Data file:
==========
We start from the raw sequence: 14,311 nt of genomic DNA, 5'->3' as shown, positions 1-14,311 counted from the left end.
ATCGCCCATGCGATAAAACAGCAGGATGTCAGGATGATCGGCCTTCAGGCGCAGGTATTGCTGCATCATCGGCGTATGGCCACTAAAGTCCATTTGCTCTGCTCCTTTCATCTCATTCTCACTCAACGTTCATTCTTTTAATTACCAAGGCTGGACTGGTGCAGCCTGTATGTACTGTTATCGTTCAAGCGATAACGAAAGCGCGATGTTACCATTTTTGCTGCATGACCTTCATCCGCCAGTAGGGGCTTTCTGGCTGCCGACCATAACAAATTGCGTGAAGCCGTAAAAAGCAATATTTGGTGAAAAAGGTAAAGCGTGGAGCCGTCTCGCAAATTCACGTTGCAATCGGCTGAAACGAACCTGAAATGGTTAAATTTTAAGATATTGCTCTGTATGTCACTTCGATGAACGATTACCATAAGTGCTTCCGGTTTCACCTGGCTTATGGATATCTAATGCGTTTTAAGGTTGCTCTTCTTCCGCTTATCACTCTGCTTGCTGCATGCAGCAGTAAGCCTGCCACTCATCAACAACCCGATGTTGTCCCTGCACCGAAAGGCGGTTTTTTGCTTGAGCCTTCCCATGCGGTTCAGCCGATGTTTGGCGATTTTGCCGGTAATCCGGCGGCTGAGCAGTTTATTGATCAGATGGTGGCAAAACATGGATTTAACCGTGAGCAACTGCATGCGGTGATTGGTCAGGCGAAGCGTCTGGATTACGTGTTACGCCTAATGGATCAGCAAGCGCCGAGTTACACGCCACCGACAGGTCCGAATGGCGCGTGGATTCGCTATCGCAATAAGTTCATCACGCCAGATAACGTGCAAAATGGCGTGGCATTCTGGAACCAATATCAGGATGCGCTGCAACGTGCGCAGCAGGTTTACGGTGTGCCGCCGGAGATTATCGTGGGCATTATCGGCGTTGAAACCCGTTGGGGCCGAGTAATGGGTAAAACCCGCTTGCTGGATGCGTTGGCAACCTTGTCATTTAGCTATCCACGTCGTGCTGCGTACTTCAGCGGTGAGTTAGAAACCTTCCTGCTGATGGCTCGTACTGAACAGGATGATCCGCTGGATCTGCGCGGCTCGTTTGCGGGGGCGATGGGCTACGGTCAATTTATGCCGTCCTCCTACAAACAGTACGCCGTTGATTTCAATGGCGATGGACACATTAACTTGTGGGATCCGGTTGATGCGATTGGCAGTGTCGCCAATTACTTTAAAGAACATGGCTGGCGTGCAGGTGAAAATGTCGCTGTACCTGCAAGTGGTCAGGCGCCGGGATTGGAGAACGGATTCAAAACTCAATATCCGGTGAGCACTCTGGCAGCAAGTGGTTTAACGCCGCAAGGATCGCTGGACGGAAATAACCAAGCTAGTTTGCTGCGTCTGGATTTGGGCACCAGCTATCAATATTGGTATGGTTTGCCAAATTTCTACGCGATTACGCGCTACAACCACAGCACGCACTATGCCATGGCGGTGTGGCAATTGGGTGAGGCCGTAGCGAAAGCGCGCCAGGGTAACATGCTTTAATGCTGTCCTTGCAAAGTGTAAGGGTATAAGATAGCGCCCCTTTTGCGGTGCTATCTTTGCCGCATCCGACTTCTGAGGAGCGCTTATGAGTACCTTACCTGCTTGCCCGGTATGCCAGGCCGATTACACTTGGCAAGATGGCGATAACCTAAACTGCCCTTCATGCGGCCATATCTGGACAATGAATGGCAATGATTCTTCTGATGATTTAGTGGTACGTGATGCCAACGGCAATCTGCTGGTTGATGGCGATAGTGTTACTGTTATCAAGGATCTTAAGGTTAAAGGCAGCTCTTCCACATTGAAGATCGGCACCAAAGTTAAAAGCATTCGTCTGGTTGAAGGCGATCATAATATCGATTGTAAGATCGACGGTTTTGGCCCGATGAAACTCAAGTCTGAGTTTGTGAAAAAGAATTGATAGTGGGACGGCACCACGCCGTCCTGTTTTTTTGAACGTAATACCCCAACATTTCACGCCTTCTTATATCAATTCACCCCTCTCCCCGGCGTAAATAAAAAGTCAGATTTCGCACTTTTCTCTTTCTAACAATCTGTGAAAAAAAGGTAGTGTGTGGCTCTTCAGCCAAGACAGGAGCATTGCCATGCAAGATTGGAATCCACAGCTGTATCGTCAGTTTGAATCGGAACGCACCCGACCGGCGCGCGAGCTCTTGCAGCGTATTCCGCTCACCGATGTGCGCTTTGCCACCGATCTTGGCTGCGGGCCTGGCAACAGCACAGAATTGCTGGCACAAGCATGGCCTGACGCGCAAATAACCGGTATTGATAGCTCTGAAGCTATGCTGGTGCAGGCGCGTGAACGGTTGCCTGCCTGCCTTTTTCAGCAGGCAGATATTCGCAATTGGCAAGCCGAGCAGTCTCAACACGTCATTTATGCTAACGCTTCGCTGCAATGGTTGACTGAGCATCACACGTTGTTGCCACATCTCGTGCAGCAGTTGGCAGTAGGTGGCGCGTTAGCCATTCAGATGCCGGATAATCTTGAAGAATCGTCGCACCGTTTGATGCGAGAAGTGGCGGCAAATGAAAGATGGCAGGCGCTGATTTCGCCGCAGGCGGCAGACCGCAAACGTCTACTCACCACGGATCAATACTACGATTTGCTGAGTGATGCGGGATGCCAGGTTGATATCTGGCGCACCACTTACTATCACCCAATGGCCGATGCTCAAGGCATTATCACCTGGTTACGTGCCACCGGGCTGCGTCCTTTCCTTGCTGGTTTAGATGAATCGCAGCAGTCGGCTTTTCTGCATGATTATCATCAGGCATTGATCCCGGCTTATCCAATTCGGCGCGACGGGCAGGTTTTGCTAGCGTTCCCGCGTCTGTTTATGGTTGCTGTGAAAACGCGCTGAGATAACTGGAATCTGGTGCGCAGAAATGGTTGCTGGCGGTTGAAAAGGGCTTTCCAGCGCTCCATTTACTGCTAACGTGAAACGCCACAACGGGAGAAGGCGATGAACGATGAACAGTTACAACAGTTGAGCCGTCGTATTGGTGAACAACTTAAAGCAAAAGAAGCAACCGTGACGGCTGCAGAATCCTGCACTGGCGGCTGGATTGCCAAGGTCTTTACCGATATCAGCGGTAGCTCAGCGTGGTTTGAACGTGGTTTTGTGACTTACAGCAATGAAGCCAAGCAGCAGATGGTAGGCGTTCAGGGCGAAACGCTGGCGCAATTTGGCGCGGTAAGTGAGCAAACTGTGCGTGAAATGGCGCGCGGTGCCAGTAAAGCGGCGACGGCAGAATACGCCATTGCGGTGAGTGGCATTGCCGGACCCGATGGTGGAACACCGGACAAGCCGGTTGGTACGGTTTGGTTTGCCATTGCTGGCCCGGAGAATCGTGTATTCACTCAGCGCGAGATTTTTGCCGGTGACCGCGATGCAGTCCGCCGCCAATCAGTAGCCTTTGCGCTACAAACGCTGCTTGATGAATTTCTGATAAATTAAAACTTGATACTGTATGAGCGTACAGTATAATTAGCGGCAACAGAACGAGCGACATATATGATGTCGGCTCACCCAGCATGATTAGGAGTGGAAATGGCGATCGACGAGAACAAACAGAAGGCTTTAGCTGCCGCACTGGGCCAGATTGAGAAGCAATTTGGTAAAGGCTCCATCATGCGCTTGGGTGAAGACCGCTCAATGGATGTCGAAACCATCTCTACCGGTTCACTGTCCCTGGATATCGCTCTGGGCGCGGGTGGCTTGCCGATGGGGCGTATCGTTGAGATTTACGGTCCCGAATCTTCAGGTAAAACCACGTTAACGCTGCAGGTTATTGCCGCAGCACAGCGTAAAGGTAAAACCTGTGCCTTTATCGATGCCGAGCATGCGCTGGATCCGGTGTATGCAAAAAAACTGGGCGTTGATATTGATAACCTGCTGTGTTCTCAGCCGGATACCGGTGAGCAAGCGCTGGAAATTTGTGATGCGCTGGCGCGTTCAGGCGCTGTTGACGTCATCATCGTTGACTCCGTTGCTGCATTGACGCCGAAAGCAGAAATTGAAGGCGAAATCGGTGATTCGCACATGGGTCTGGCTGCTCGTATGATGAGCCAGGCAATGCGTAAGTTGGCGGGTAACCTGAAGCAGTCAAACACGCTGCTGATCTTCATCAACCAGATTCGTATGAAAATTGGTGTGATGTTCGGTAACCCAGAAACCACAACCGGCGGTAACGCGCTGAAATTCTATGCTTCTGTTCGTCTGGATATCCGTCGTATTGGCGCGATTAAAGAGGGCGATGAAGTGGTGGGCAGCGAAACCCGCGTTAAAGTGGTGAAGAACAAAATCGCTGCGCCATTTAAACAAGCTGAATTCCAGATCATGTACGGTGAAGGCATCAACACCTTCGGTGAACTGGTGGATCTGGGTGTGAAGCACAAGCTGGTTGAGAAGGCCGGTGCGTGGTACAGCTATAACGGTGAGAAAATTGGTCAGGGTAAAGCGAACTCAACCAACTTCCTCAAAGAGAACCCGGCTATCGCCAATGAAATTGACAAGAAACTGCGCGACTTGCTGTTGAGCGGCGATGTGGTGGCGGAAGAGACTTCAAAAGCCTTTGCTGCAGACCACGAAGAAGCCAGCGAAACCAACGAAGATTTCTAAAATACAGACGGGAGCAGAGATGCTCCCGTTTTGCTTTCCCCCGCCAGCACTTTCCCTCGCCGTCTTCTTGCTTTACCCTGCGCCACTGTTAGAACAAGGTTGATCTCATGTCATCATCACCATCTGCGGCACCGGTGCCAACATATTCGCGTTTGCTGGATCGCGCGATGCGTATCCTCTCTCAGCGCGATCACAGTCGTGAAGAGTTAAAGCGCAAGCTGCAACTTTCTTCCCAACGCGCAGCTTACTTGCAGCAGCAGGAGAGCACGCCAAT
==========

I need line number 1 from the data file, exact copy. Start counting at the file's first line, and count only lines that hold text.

We start from the raw sequence: 14,311 nt of genomic DNA, 5'->3' as shown, positions 1-14,311 counted from the left end.